This Manifesto discusses the Confucian tradition and ways of preserving its merits and
restoring its relevance. The word ‘Confucianism’ is a European coinage, which associates the
tradition with the person of Confucius and his teachings, and labels the tradition as an “ism”.
However, our understanding of this rich tradition is much better conveyed by the equivalent
Chinese word rujia 儒家, which means ‘The School of the Learned”. The Confucian tradition,
as it is understood and promoted in this manifesto, is not a fixed system of thought that can be
defined in terms of a certain number of dogmas, but rather an ongoing discussion of the human
predicament that started about three thousand years ago, even before Confucius (孔子, d. 479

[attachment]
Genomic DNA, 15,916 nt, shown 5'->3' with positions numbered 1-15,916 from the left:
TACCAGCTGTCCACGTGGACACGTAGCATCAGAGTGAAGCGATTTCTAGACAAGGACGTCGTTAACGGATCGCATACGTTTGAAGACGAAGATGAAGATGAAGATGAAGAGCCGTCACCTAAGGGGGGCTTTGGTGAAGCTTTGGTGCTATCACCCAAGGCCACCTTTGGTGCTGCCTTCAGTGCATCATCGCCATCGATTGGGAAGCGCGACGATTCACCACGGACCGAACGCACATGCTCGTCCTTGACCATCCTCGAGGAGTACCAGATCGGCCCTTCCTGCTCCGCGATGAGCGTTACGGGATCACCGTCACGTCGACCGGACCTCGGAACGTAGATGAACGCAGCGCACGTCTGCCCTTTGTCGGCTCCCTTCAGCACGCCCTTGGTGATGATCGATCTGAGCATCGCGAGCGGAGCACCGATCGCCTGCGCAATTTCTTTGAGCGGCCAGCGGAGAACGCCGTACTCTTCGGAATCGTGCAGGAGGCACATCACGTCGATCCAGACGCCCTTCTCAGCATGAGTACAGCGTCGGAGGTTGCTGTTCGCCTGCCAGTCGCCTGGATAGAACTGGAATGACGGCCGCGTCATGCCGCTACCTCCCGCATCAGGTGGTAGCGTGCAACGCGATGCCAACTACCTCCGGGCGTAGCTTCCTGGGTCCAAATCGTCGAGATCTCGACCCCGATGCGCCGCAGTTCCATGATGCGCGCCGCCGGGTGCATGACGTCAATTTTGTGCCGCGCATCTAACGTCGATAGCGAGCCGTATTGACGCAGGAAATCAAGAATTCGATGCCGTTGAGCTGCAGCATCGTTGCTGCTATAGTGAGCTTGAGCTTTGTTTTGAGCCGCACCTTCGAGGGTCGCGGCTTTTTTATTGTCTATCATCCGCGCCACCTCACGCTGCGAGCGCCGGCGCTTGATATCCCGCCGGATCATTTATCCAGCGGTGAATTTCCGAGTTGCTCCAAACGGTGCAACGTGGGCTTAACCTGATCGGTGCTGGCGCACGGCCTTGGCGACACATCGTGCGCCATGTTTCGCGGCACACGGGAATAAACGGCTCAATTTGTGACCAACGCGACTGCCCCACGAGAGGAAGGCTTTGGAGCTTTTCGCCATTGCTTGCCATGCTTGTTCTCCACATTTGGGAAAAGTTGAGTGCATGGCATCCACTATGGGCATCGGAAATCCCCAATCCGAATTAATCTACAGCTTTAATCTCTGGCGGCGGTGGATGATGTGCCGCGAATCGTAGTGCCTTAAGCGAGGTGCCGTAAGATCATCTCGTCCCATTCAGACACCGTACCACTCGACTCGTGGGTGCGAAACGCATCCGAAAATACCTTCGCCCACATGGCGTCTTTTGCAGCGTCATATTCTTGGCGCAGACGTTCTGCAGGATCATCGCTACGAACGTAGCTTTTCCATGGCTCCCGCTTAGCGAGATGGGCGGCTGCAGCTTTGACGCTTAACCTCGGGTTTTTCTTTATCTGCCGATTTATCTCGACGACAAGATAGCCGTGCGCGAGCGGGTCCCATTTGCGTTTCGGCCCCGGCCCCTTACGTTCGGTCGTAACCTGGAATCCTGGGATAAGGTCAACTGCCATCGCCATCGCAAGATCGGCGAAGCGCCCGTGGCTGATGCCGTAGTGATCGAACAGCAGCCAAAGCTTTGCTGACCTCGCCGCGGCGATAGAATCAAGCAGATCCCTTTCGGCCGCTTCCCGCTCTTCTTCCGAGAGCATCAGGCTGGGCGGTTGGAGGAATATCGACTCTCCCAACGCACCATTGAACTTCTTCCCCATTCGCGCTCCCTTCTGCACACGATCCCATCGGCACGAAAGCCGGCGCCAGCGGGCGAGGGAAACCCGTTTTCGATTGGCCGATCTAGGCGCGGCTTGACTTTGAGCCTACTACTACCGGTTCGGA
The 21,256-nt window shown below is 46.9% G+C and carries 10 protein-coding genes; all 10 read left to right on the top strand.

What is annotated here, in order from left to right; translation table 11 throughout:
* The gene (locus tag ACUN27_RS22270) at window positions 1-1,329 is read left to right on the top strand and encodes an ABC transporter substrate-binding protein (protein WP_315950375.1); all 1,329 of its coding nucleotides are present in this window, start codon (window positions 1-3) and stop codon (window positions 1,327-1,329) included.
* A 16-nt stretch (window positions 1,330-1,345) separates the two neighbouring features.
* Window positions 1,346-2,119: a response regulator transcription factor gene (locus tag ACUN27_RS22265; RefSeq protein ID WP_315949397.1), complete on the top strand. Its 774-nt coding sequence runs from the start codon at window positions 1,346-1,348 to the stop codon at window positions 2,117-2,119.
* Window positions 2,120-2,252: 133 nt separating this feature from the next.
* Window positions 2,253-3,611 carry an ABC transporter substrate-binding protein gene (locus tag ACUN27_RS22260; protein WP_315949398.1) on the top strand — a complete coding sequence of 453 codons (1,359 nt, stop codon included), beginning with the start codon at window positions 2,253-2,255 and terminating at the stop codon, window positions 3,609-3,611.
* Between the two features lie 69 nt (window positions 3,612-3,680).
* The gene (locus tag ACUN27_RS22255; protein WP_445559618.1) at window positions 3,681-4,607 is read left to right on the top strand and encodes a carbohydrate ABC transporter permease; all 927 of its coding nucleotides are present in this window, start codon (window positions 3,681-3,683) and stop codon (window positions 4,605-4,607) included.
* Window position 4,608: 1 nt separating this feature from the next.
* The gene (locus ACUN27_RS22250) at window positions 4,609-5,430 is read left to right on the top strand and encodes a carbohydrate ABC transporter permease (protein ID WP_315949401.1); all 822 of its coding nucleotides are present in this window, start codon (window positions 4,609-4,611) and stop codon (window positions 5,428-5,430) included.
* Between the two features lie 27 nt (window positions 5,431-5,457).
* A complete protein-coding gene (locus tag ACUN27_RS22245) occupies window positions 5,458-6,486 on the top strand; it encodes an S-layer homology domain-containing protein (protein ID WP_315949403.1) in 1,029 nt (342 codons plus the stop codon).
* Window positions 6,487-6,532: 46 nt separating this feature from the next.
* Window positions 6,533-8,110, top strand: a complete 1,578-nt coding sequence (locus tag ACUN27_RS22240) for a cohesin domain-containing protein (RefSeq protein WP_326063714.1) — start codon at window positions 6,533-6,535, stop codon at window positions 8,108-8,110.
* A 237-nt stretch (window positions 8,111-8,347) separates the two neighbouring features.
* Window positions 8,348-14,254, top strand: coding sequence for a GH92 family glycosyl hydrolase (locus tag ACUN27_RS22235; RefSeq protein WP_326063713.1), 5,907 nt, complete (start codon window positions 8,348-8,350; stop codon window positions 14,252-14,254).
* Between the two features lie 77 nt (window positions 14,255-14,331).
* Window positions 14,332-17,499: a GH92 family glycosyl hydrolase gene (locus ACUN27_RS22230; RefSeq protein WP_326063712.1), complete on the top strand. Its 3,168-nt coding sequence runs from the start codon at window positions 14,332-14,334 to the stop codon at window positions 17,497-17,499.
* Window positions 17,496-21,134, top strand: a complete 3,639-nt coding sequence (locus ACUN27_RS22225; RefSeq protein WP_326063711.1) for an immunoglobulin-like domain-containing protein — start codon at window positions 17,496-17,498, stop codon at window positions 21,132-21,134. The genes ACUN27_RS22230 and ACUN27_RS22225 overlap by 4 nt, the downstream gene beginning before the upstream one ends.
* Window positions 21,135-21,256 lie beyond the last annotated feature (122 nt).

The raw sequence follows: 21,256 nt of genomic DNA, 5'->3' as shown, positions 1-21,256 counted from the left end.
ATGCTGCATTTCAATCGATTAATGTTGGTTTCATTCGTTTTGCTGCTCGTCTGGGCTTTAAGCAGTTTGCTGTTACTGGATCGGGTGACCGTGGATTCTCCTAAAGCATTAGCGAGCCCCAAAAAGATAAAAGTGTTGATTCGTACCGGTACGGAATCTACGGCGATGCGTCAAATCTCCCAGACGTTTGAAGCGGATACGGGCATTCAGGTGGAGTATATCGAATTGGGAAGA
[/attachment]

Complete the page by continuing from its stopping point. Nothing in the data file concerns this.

BCE). In this discussion, we may identify a number of themes and questions as key elements:
among them the nature of ‘Man’ (ren 人) and ‘Heaven’ (tian 天), the meaning of good and evil,
the cultivation of humanity, the question of how to bring about a harmonious society and world
order, as well as various relationships such as the relationship between knowledge and action
and that between morality and scholarly inquiry.
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